Speaking of Libraries, the next meeting of the Adult Summer Reading Program on Water will be on Wednesday, October 6 at 7:00 p.m. at the Magdalena Public Library. The speaker will be Magdalena’s own resident nurse practitioner, Margreet Jenness. We will discuss Water and Health; how your own body uses water, the signs of dehydration in adults and children and what to do if you experience them. A formula for making your own re-hydration fluid will be handed out. All are welcome, even you teens and pre-teens!
Mark your calendars for the Big Yard Sale to benefit the GRIZZ Project: October 8 & 9 from 9:00 a.m. to 1:00 p.m. at the Magdalena Fire Station. Donations are welcome. Contact Ann Bending at (505) 681-7918. “Help an animal in need.”
If you have any comments, problems, solutions, upcoming events, Librarian Candidates or Empty Milk Jugs, contact me, Don Wiltshire at firstname.lastname@example.org.
by Dave Wheelock
I was driving home from the grocery store a while back with the truck radio tuned to National Public Radio, beamed over one of Albuquerque's two public stations. The usual hodgepodge of stuff was on parade: dismal U.S. employment levels, American military action across the Pakistani border, hip-hop artists still selling albums, etc. But as the broadcast seamlessly shifted to an installment of the NPR feature Planet Money, I nearly dropped my teeth.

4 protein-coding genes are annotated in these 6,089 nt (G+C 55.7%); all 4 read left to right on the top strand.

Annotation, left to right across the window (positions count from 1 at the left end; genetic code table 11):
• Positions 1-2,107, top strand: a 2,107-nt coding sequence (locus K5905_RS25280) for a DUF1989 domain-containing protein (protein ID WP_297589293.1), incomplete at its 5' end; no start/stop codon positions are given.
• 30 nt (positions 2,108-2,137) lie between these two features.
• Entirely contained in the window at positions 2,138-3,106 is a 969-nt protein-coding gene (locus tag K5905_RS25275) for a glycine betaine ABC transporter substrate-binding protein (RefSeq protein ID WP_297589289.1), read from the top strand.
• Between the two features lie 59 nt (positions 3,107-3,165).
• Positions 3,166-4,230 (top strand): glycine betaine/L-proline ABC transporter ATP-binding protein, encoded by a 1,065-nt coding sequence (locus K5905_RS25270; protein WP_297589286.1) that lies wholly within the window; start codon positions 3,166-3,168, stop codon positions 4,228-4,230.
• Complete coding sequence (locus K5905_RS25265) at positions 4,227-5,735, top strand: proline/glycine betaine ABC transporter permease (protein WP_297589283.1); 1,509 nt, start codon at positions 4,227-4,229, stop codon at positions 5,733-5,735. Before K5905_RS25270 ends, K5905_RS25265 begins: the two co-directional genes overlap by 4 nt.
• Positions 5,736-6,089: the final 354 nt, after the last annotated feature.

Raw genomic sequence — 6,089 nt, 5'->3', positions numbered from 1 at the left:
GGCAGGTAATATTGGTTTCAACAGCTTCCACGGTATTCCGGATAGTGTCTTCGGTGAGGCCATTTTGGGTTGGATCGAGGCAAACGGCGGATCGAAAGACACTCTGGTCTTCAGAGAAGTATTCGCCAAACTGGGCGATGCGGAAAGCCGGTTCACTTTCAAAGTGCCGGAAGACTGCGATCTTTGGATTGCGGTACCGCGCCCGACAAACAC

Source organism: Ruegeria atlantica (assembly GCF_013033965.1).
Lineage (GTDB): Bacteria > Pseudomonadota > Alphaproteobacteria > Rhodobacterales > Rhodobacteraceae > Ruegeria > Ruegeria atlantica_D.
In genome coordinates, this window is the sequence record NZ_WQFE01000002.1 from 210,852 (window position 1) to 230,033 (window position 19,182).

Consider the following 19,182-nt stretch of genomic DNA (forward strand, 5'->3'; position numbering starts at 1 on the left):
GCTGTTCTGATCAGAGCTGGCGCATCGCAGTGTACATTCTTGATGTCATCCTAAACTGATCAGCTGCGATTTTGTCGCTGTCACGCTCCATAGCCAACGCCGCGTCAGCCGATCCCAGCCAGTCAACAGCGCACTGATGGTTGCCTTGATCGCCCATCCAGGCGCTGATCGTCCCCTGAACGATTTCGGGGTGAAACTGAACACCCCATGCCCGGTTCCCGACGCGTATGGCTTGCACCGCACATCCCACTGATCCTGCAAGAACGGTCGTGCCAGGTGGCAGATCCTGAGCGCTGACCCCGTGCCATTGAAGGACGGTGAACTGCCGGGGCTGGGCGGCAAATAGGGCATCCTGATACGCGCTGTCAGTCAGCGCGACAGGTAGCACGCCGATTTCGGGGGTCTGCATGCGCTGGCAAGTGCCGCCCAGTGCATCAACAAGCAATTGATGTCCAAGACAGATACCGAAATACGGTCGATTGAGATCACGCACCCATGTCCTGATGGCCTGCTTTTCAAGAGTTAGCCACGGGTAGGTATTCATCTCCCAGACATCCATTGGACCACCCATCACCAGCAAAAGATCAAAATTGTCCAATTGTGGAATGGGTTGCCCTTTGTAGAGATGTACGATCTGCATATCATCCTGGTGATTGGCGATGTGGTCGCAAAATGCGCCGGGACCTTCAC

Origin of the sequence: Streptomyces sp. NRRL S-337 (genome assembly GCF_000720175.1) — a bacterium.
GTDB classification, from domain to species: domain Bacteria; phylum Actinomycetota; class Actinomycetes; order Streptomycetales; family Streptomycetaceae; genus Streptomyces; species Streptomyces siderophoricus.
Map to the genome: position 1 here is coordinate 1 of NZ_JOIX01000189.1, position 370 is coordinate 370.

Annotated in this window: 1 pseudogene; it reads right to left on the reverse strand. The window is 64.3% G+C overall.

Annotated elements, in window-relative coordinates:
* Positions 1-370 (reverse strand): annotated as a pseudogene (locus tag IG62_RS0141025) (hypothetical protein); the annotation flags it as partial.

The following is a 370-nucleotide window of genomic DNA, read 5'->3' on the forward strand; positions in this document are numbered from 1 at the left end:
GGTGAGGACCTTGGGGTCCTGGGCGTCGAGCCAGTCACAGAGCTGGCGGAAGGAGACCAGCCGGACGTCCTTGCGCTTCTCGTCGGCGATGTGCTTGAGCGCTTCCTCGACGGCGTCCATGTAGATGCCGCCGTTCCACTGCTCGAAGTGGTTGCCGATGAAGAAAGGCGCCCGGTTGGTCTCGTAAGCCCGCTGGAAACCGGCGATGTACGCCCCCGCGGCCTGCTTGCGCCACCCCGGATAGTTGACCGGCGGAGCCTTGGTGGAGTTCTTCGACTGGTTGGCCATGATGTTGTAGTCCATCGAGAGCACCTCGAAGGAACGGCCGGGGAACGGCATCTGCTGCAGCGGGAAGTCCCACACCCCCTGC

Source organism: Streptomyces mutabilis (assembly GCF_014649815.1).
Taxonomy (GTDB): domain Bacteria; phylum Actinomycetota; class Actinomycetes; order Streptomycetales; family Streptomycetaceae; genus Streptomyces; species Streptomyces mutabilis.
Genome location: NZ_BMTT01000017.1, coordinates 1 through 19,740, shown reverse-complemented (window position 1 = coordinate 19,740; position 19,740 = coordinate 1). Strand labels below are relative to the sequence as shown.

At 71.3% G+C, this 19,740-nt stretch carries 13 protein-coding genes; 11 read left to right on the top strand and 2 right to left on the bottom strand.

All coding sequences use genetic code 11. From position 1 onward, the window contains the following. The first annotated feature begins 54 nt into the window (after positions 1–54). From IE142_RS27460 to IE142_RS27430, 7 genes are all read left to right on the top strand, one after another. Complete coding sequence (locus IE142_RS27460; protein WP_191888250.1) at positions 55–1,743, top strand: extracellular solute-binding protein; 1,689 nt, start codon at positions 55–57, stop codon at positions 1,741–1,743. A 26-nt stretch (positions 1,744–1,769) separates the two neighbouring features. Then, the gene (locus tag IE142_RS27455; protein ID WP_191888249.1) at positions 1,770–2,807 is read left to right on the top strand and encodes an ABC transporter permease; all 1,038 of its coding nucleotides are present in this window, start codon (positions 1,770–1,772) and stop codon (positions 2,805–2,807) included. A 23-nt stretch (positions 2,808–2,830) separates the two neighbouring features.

"The upcoming elections will be decided in large part based on what voters think about economics. So Planet Money is looking into the economic thinking behind much of today's politics. We're going to start today with socialism."
"This should be interesting" I thought as I turned up the dial and slowed down so as to hear the entire report before arriving home.
It had been a while since I'd heard, seen, or read anything in the commercialized U.S. media about socialism - with the exception, of course, of various condemnations of Barack Obama's policies by Republican politicians, Tea Partiers, or Christianshepherds.
Now, I don't harbor any unrealistic expectations of objectivity from our woefully-funded version of public information. If you listen to this September 16 Planet Money segment in the NPR archives you will learn it was supported by Allied Bank, a true transnational with myriad operations in Asia, Europe, the Middle East, and the United States. Still, I was curious to see if an outfit called National Public Radio could provide a more thoughtful and honest approach than the normal fare.